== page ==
About Chronic Pain
Excerpt from ‘The Better Back Book’, written by Tanya Bell-Jenje, a Director of BRH Physios
Low back pain is very common and it the leading cause of disability worldwide. (Buchbinder et al 2018; Hartvigsen et al, 2018; Saraceni et al, 2020)
Approximately 50% to 60% of people in Africa will develop low back pain at least once during their lifetime (Morris et al, 2018) and most of these will experience recurrences of back pain from time to time (Da Silva et al, 2017)
Fortunately, serious injury or permanent damage is very rare, and most people get better. In fact, in 90% of cases, back injuries are not related to any specific abnormal changes found in the structures of the spine (Kjaer, 2018).
Most people do recover from their low back injury, with the help of their Physiotherapist and other medical professionals. However, the most important person in this recovery process is YOU.
The more you understand about your condition, and take an active role in managing your condition, the quicker and better you can recover.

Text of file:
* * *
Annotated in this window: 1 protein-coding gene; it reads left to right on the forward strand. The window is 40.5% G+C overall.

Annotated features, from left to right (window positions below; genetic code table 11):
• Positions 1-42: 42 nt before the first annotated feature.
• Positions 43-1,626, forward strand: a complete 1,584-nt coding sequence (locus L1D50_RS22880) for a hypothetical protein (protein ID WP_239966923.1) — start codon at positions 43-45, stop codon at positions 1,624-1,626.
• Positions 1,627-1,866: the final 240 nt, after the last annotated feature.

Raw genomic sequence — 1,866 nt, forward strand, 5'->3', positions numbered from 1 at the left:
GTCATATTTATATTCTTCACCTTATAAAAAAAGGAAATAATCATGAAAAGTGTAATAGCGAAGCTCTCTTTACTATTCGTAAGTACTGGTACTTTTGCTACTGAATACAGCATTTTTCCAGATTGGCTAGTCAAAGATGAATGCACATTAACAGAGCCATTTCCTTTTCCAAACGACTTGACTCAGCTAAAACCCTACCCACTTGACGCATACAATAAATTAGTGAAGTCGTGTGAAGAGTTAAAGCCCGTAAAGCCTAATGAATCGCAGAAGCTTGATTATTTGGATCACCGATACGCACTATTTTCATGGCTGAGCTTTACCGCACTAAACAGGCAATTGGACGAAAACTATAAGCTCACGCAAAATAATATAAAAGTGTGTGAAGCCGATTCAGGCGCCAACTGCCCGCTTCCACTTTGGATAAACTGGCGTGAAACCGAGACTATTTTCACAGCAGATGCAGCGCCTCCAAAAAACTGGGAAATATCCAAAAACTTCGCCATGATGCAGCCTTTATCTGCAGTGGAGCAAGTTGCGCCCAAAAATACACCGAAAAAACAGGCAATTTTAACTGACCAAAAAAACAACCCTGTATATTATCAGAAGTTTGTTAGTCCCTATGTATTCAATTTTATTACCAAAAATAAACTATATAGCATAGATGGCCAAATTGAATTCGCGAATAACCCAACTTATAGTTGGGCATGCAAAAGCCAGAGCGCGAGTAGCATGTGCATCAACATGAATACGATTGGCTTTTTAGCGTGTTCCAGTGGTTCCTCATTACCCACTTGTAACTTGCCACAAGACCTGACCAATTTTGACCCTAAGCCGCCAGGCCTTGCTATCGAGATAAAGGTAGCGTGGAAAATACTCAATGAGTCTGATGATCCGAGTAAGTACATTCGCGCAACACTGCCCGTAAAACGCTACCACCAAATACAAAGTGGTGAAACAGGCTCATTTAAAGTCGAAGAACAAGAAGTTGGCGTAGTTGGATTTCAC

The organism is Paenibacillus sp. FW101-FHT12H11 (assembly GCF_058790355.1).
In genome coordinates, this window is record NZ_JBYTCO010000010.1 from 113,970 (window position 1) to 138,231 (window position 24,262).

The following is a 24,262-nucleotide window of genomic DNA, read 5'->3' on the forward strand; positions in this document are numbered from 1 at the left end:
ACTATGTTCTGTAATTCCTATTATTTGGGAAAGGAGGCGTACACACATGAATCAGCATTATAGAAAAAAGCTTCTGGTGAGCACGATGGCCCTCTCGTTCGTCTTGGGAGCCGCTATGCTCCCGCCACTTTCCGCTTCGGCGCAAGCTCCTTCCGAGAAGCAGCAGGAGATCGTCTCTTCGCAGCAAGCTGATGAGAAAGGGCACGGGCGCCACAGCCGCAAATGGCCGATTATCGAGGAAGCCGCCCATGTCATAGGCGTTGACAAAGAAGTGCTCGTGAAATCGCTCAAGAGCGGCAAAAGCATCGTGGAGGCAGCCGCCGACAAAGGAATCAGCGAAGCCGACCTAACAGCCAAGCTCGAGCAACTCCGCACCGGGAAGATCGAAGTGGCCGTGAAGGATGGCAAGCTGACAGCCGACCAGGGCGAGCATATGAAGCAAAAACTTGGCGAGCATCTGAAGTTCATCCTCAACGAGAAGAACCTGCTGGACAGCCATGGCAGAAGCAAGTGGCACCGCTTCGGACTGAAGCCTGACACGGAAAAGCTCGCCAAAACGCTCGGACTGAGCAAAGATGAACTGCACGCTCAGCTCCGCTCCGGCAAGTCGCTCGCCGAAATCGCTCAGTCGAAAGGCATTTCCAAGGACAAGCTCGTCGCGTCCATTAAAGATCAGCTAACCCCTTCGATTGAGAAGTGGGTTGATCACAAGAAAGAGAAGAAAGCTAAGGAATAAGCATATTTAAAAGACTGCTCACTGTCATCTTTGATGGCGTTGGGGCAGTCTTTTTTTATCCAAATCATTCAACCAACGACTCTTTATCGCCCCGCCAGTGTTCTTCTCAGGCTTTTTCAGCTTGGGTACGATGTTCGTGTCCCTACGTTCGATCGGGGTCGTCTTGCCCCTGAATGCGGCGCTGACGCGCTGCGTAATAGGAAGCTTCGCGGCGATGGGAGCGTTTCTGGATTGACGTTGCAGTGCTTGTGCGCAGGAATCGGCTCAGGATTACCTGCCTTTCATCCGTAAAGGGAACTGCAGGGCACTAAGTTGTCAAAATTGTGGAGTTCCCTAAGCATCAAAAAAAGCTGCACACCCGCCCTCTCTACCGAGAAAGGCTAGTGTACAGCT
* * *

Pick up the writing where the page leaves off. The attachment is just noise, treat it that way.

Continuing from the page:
Current research supports a ‘Positive Health’ approach to low back pain. This approach encourages you to adapt and learn to self-manage your condition. It puts you in charge! (Huber et al, 2016).
Positive Health aims to encourage high-quality, meaningful lives for people with chronic or persistent low back pain. It aims to give you the ability to cope. Research shows that staying in bed, cancelling social activities or staying away from work are unhelpful and can cause a worsening of your condition.
There may not be a cure for your condition but, with the right support, a way to manage it so that life continues normally and successfully.
BRH Physios aims to: